Saving Africa

Saving Africa

THE SOURCE: “Can the West Save Africa?” by William Easterly, in Journal of Economic Literature, June 2009.

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About half of all Africans subsist on $1.25 a day or less, while the average American’s daily consumption requires $131.50. Life expectancy in Africa is 51 years, a full 33 years less than in the East Asian gambling haven of Macao. Per capita incomes have declined or stagnated since 1973. One economist suggests that life satisfaction is so low that the average Togolese man would be hospitalized for depression if he lived in Denmark.

The crusade to “save Africa” has a long and disappointing history, writes William Easterly, an economist at New York University. Between 1960 and 2006, the developed world contributed $714 billion in aid, and still the majority of the “bottom billion” of the world lives in Africa. With so much spent to so little effect, it is particularly important to study what has worked, and why.

The two most heavily trodden paths toward saving Africa are the “transformational” and the “marginal.” Transformers want to make comprehensive changes to advance economic growth or improve social conditions. Marginalists believe in one-step-at-a-time efforts such as administering deworming drugs to schoolchildren or offering merit scholarships to high school girls in Kenya. The ambition and costs of a transformational plan would seem to require a strong base in research, Easterly says, but existing studies are woefully inadequate. It is almost always impossible to figure out what goes awry in transformational projects, in part because so many policy interventions take place at the same time that none can be surely identified as the culprit.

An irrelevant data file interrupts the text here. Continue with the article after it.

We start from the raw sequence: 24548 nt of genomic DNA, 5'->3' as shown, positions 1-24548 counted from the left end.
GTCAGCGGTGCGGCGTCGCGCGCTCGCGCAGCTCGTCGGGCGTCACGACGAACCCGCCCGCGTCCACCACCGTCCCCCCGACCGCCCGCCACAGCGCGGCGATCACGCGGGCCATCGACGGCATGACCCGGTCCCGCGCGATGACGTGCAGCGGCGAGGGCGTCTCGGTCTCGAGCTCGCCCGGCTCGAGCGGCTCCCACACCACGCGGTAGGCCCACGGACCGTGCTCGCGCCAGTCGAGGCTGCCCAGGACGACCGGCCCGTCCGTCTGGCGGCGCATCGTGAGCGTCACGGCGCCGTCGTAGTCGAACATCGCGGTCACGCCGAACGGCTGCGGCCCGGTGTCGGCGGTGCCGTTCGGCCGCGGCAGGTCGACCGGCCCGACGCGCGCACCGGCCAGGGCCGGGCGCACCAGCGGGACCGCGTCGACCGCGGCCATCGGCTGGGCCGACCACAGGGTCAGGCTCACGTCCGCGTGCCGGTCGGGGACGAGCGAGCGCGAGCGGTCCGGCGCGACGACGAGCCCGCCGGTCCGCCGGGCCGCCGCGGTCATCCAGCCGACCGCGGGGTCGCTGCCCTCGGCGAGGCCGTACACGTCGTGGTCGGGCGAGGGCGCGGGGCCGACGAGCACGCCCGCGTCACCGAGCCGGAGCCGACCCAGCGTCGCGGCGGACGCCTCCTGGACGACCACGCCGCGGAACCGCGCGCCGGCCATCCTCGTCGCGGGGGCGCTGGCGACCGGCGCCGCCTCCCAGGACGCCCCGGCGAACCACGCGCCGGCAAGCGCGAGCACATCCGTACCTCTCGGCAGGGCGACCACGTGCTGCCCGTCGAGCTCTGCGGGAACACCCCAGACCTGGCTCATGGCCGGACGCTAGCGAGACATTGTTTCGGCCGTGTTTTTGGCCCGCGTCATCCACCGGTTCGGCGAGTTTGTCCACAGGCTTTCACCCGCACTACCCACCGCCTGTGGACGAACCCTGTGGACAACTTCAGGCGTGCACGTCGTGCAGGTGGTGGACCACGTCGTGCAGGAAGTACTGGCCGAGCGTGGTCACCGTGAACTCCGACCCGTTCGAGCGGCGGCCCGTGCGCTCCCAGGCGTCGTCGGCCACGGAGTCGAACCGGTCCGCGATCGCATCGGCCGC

Development ideas cycle through Africa with the regularity of the ocean currents of El Niño. Britain’s Lord William Malcolm Hailey issued a report in 1938 making the case for malaria control, better nutrition, improved soil fertility and erosion control, better land tenure rights, and clean drinking water. Each objective was repeated in the United Nations Millennium Project of 2005. In fact, Easterly says, as each transformational effort seemed to flop, the response was to launch an even more ambitious undertaking, or to try the same thing again once enough time had elapsed to forget the lack of results.

Over time, development specialists have blamed Africa’s poverty on a lack of saving and investment, poor infrastructure, weak agricultural technology, poor education, bad policies, corrupt institutions, violent conflict, military coups, natural resource dependence, failed states, and even  a uniquely bad disease environment. So far, no comprehensive remedy has been found. But research on small, marginal development projects has also been flawed. It has led to overpromising and dogmatism from proponents, and “heroic extrapolation” from small samples to general conclusions, Easterly says.

Yet African development is not a hopeless cause, he believes. It may be that the potential of outside Good Samaritan nations and agencies to “save Africa” has been trumpeted too much. Perhaps those most likely to save the continent may be the Africans themselves.

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